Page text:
It’s easy to lose interest in your finance job isn’t it? Updating spreadsheets, doing presentations, chasing clients, scheduling meeting, writing reports can all be boring work. Humans weren’t designed to sit on the desk for 12 hours a day, staring at screens. When you look out the window, you might see a whole world of alternatives – none of them paying nearly as much as banking. How will you ever afford to leave? And what else could you apply your skills to anyway?
If this is you, I can sympathize. I’ve worked in finance for 18 years and every few months I feel a bit claustrophobic.
My message to you is this: it will pass. Don’t do anything rash. Sit it out. There are ways of keeping your life interesting.
If you’re bored, it may be that you’re too good at your job: there is no challenge, you’re not learning anymore, every day is more of the same, there’s no fresh stimuli. When this happens, your brain will start shutting down.
To avoid this situation, you need to break your routine. It can be small things: go somewhere new for lunch, talk to new people on your floor. It can be something big: ask to be involved in new projects; ask to move to a new team. Banks are huge organizations, there’s no need to stay in your niche: put your head above the parapet.
Secondly, you need to upgrade and add to your skills. If you’re bored, it may be that you haven’t learned a new skill in years. Your mind used to be sharp, now it’s as dull as Captain Ahab’s stump leg. There are a whole load of things you can learn and they don’t even have to be related to finance. Yes, you could take a coding course in your spare time, but you could also learn how to speak French, improve your knowledge of wines or add to your retinue of great jokes. Anything to stop the tedium.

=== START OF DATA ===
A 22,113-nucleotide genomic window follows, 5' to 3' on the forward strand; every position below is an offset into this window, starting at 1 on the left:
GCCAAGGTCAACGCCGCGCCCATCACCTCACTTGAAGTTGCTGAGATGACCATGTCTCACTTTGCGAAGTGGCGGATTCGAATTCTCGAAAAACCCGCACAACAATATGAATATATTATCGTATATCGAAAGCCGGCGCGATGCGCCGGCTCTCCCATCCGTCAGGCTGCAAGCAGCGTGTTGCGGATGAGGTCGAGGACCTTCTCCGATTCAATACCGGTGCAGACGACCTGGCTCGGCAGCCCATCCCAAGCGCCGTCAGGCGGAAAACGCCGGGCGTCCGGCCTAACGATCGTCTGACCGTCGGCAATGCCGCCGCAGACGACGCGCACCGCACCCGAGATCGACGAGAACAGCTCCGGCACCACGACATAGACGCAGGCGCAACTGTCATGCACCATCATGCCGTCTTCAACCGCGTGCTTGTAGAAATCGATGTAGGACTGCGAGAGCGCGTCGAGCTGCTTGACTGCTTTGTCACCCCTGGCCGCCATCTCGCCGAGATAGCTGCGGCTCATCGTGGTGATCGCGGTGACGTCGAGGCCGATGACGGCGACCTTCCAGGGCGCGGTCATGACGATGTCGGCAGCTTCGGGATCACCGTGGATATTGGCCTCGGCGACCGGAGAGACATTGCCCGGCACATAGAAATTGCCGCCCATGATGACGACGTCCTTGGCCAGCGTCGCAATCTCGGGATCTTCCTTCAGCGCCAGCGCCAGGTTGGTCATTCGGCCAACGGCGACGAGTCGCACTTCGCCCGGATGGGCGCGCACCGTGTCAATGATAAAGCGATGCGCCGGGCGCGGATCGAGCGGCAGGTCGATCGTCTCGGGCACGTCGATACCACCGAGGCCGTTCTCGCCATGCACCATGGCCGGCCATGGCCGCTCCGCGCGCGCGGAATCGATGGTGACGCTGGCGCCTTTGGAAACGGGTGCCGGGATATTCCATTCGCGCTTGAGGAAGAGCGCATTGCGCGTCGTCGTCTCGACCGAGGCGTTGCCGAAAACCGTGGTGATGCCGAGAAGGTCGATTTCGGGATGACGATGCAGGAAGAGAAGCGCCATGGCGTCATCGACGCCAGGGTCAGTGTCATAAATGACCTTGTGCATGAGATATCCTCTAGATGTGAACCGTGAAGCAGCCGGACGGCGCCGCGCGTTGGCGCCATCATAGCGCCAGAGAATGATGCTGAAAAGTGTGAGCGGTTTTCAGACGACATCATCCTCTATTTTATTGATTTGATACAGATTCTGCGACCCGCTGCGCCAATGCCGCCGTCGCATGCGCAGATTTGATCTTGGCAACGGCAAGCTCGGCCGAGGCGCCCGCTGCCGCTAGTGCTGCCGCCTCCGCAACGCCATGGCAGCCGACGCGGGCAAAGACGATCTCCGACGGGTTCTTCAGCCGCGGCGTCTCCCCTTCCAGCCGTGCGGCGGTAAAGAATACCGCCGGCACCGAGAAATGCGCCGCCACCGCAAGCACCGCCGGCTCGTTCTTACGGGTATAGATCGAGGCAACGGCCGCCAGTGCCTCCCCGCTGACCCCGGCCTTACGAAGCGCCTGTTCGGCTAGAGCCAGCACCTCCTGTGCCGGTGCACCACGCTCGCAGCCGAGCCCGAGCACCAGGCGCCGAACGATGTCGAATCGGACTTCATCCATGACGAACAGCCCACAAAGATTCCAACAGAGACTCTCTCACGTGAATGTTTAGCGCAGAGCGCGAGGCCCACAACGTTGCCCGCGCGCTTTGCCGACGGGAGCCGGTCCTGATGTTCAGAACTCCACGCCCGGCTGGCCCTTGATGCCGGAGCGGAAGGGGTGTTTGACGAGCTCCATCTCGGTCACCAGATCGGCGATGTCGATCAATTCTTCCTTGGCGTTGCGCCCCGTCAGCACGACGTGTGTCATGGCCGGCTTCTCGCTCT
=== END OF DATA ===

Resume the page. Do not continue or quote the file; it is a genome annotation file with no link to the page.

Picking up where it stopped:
Lastly, you need to be thankful. If you work in finance, you probably have a darn good life in the material sense of things. You’re warm, well fed, well clothed and you live in a country where stuff works. Whenever I start getting bored and craving excitement, I do what the ancient stoics like Seneca used to do: I practice negative visualization. I imagine losing all that I have. I imagine doing without everything my brain takes for granted.
So, next time you’re bored of banking, imagine digging ditches in India. Imagine working in a factory in China. Imagine coal mining in the Appalachians.
Life could be and can be a whole lot worse. Focus on the blessings you have. Enjoy what you’ve achieved.
What I Learnt on Wall Street is an education focused business founded a group of Wall Street veterans from the best firms determined to help the next generation.
Have a confidential story, tip, or comment you’d like to share? Contact: email@example.com
Bear with us if you leave a comment at the bottom of this article: all our comments are moderated by human beings. Sometimes these humans might be asleep, or away from their desks, so it may take a while for your comment to appear. Eventually it will – unless it’s offensive or libelous (in which case it won’t.)
Photo credit: CSA-Archive/Getty